Saturday, April 13, 2013

The Achievement Gap

I don't necessarily want to focus on Latinos today because the problem cannot be solved if we just consider one ethnic group. I really think schools should look over this data during the summer and make some changes:

Minnesota has the largest achievement gap when it comes to Latinos graduating from high school. I would think that many would find this surprising news when we consider that Minnesota is a liberal state in general, and many consider it one of the best states for public education. The article that exposes Minnesota is here:

Why is this happening? It's not that the white graduation rate is sky high. It is only 84%. About 28 states beat Minnesota in this category. Everyone beats Minnesota in the Latino category. Everyone beats Minnesota in the Native American category as well. It doesn't get much better with African-Americans in Minnesota. Only Nevada has worse numbers than Minnesota.

I have a couple theories:

1. We talk a lot about how the system is set up so that white, middle to upper class, English-speaking families have the best chance to succeed in United States schools. Maybe this is more true in Minnesota than anywhere else. Maybe progressive Minnesota hasn't caught up with the other states yet. Minnesota really needs to work on integrating and educating families that are not white, middle to upper class, and/or English-speaking.

2. Minnesota has a metro area with poor inner-city neighborhoods and white, upper-class suburbs. Most cities have this, but it seems like there really are "Two Minnesotas" when one travels between the two. Minnesota also has rural areas that have had a hard time adjusting to the new cultures that have arrived in them. I think we don't want to believe that Minnesota is a closed-minded, racist, or classist state because of the "Minnesota Nice" thing, but maybe Minnesotans need to look at themselves and say, "Hey, we think we are awesome, but we are the worst in the country. Numbers don't lie." Every state in the South beats Minnesota in graduation rates for African-Americans. It's time to look in the mirror.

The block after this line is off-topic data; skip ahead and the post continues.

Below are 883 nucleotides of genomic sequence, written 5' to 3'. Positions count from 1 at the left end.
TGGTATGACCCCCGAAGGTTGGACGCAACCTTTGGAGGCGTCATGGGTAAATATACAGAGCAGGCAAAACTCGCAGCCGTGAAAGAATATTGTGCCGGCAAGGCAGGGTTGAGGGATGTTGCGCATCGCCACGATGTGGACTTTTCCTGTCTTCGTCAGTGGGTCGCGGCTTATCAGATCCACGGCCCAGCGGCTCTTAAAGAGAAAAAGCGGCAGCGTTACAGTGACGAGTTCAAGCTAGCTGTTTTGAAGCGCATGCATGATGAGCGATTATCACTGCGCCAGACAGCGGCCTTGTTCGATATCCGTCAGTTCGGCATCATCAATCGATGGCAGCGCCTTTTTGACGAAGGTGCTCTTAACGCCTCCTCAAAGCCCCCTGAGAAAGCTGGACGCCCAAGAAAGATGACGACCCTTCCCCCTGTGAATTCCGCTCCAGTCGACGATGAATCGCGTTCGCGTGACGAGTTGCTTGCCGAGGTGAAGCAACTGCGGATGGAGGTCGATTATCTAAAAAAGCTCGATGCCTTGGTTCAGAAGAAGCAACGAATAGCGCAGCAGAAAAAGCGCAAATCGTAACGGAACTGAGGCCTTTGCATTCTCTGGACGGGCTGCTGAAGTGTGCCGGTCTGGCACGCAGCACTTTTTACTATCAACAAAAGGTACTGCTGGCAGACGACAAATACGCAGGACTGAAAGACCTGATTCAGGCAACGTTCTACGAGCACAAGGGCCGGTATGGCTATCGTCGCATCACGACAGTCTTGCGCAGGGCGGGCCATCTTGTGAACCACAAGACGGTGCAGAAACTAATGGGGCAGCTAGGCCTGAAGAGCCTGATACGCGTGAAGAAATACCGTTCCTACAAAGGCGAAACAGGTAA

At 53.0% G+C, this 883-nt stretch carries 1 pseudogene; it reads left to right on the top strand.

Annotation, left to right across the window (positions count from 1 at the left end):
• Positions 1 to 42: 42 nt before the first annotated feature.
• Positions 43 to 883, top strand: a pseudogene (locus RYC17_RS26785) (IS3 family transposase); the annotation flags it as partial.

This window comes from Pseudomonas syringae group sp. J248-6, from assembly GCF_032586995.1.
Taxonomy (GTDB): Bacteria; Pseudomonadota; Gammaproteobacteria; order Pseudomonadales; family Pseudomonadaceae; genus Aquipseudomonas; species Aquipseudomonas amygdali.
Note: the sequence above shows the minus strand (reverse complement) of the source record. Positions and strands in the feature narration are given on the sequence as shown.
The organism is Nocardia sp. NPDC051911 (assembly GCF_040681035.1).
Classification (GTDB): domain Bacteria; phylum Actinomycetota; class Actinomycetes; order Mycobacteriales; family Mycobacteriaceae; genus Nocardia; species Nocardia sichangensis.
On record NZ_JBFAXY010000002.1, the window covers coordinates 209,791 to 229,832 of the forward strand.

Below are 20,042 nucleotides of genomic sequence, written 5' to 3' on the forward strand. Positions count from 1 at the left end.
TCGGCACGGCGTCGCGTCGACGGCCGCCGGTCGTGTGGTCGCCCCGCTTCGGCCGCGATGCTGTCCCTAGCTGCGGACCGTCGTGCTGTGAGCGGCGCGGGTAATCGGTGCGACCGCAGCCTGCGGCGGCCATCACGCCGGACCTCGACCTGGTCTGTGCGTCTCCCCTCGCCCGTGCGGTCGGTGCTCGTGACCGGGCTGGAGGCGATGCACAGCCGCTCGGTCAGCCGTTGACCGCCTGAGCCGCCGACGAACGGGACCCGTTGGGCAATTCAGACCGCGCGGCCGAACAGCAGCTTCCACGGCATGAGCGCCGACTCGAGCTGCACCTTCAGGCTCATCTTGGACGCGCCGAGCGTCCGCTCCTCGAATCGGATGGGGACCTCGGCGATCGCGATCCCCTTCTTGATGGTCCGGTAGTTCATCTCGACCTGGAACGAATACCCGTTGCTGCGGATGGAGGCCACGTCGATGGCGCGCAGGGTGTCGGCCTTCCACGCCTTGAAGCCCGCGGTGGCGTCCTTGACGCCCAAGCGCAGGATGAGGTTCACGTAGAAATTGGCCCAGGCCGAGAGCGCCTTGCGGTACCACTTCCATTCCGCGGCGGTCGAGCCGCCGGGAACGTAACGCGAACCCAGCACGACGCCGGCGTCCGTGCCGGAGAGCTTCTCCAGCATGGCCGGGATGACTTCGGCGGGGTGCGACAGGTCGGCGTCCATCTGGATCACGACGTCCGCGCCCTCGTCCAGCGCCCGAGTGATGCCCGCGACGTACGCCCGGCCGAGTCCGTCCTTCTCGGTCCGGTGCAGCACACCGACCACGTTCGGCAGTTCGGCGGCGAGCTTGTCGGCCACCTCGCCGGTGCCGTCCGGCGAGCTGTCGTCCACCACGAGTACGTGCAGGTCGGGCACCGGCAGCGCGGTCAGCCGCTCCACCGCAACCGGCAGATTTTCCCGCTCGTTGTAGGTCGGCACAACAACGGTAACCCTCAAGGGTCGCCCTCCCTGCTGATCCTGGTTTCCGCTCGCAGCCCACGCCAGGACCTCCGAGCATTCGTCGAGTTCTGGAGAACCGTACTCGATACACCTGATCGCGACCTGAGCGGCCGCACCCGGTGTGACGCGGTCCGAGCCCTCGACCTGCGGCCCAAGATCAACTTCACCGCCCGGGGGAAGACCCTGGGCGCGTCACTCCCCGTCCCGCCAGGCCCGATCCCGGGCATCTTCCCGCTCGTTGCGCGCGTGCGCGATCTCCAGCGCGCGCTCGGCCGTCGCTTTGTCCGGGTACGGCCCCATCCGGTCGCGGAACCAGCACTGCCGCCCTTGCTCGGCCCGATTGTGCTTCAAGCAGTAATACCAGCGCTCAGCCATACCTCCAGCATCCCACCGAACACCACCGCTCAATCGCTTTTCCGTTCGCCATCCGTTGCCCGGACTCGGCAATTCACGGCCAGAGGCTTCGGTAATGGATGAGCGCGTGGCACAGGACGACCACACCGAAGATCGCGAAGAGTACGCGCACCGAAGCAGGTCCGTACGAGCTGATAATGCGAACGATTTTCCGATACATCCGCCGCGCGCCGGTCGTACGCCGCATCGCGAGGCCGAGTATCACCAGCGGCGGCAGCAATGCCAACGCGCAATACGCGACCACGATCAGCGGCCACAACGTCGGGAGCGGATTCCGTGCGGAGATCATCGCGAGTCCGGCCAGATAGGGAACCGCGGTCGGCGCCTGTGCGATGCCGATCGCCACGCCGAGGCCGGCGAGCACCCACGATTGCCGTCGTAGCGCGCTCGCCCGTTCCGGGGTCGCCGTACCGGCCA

3. There aren't enough role models of color in the schools in Minnesota. This can be very powerful, but it doesn't seem like Minnesota is going out of its way to make this happen. I could be wrong. No, you can't blame it on college students not choosing the right fields.

One of the things schools can do while they wait for policy changes is get parents involved in their children's education. It has been proven that parent involvement leads to better graduation rates: 

Getting parents involved can start today. Most of them want to know that someone cares about them and their children. They want to know they have someone who will listen to their concerns. It happens one parent, one interaction at a time. There is no easy answer or quick solution, but an effort has to be made, especially in states like Minnesota.

Go to to start a free trial this spring. We've waited long enough.


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